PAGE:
Fifty years ago this month, mission managers at NASA gave the last green light for what could be humanity’s latest mission to the moon. Few realized at the time that it would take more than half a century before NASA was ready to return, not least Apollo 17 commander Eugene Cernan, who thought that when he returned to the lunar module in December 1972 it was “not so long into the future” That the astronauts were there again.
At 1.04 a.m. EDT (6.04 a.m. GMT) on Wednesday, despite belated technical issues and Florida’s weather gods, the Artemis 1, the most powerful rocket ship in history, will attempt to bridge that decades-long gap.
There will be no humans aboard the Orion capsule on its 25-day, 1.3-meter journey to the moon and back, but the success of the test mission will pave the way for a manned landing effort within four years. Artemis 3, currently scheduled for 2025 but likely one year back, will add a woman’s name to only 12 in history — all men from the Apollo flights between 1969 and 1972 — who are classified as lunar walkers.
“We will return to the Moon in 50 years, to stay, learn to operate, build, and develop new technologies, new systems and new spacecraft in order to go to Mars,” said Bill Nelson, Administrator of NASA, explaining the purpose of the Artemis program in an interview with Newsweek earlier. from this year.
“This is a massive shift in history.”
The space agency is looking for conditions to finally meet for Wednesday’s launch after a series of delays during the summer and early fall. Attempts were called off in August and September after engineers discovered an engine cooling problem, then were unable to fix an unrelated fuel leak.
Launch hopes were thwarted in early October when the threat of Hurricane Ian forced the space agency to return the $4.1 billion Giant Space Launch System (SLS) rocket to a safe place in the hangar.
Some speculated that NASA’s decision to leave Artemis exposed on the Cape Canaveral, Florida, launch pad in recent days amid the wrath of Hurricane Nicole’s 100-mph winds.
That storm led to an additional two-day delay until Wednesday — and a thorough post-hurricane check by engineers at the Kennedy Space Center before it was declared airworthy.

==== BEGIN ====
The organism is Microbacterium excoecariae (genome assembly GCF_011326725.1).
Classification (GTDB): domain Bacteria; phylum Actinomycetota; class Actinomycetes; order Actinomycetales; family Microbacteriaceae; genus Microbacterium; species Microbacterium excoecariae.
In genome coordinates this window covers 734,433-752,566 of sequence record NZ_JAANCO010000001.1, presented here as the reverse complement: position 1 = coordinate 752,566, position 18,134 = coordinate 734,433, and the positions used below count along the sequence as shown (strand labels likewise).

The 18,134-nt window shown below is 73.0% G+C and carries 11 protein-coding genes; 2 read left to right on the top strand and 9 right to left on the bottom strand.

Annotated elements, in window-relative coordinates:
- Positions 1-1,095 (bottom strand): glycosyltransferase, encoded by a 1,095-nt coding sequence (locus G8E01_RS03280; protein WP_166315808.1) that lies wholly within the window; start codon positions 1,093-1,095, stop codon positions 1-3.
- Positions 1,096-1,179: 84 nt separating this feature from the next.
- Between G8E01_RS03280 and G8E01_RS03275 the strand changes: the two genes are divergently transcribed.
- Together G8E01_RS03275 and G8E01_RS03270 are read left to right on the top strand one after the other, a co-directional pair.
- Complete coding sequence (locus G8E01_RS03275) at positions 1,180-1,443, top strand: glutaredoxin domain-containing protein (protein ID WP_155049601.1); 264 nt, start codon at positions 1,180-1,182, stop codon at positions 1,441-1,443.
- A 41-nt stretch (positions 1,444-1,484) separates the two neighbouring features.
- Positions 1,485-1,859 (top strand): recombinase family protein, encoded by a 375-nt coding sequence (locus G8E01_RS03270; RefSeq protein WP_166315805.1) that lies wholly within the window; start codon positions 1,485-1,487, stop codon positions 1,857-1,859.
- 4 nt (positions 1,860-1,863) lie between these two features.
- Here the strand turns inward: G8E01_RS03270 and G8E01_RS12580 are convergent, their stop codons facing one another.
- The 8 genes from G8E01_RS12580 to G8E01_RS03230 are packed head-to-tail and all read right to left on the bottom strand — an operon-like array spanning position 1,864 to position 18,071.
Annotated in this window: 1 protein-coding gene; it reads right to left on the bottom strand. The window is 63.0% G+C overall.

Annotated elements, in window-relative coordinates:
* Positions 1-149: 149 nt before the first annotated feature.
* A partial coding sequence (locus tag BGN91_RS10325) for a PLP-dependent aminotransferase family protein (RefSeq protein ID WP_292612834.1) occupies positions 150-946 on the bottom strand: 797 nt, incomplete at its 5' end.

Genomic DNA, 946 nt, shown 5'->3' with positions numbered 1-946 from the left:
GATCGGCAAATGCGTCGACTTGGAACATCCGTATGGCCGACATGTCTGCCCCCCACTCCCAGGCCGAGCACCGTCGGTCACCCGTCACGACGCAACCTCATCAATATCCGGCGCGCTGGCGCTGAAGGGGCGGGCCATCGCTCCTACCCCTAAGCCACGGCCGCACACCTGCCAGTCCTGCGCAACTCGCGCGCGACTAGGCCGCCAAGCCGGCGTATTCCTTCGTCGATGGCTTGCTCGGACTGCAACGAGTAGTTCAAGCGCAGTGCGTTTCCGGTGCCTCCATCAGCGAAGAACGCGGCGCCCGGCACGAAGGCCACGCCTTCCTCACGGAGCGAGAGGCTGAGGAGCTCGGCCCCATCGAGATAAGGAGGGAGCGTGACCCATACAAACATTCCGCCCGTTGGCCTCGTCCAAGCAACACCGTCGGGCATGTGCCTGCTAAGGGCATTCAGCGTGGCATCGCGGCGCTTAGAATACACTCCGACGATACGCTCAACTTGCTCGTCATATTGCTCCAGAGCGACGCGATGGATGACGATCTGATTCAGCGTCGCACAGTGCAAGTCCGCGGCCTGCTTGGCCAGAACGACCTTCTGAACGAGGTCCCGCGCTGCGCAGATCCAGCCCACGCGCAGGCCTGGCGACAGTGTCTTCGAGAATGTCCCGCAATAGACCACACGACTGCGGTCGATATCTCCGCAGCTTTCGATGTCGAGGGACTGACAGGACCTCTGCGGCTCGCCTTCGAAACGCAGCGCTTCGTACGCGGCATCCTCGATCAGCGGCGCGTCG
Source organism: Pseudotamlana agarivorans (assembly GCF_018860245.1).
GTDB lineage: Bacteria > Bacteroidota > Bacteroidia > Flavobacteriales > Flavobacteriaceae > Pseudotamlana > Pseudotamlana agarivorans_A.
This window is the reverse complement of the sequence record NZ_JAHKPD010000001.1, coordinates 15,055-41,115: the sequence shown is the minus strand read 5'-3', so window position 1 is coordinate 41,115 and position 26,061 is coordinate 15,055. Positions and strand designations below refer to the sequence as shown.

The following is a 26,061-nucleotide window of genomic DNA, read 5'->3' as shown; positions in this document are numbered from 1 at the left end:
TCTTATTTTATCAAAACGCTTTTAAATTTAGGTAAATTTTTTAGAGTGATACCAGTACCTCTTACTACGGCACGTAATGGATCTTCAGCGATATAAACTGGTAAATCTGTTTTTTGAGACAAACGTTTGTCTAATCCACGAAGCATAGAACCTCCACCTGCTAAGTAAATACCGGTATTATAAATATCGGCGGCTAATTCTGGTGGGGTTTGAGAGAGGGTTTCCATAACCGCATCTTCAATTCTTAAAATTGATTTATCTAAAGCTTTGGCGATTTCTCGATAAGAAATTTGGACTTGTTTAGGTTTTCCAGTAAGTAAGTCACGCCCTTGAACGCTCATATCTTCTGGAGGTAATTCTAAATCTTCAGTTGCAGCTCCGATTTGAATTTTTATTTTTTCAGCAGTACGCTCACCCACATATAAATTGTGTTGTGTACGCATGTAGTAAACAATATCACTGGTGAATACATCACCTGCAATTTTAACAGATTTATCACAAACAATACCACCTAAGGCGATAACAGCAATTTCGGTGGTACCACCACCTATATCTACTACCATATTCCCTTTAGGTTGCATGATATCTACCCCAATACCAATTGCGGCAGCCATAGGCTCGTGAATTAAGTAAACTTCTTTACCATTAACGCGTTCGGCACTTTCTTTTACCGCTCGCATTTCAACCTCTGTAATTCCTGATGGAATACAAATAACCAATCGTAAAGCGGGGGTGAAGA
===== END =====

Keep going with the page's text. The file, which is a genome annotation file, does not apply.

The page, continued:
“If we didn’t design it to be there in severe weather, we chose the wrong launch location,” NASA associate administrator for Exploration Systems Development, Jim Frey, said at a Friday news briefing.
Nelson, a former space shuttle astronaut, acknowledged the delay as “part of the space business.”
“We’ll go when we’re ready. We’re not going until then, especially on a test flight. [We’ll] Make sure it’s right before we put four humans on top,” he said after the September rub.
These humans will be aboard Artemis 2, an interim 10-day mission planned for May 2024 that will take astronauts beyond the Moon without landing, and test new life-sustaining systems and equipment designed for long-duration spaceflight.
Artemis 1’s “crew” includes mannequins with sensors called Helga, Zohar and Moonikin Campos, which will measure radiation levels, and soft toy Snoopy and Shaun the Sheep as gravity detectors.
“We’ll never get to Artemis 2 if Artemis 1 doesn’t work,” Frey said.
With the development of technology, so did the reasons for NASA’s desire to return to the surface of the moon again. The agency is looking beyond short Apollo-era exploration visits, and wants to establish a long-term human presence, including building a base camp on the Moon, as the basis for manned missions to Mars by the mid-2030s.
Scientific discovery, economic benefits, building a global alliance, and inspiring a new generation of explorers are among NASA’s stated goals of what it calls the “Generation of Artemis.”
NASA’s Moon-to-Mars vision, of which the Artemis program is one part, has a broader brief to attract international and commercial partners for deep space exploration, including the Elon Musk SpaceX rocket and Starship heavy rocket that could be ready for its first orbital test. Flight as soon as next month.
What has not been stated is the desire to keep the United States ahead of Russia, especially China, in the next era of human spaceflight.
Analysts, including NASA’s Inspector General, see the $93 billion price tag for the Artemis program, including $4.1 billion for each of the first launches, as unsustainable. They note that the budget has already exceeded billions of dollars and is years behind schedule.
But some experts see the strength of political will in Washington, D.C. to keep the Moon to Mars program fully funded, even if Republicans seize the House of Representatives and the country’s string of money from Democrats when the final midterm results approach.
“The supportive coalition is bipartisan, and it relates much more to the interests of the electorate. There is political support there,” said John Logsdon, founder of the Space Policy Institute at George Washington University.
“[But] A lot of things have to happen before the first Mars landing mission becomes possible, and all you can say is, if everything goes as planned, then yes, we will send humans to Mars.”
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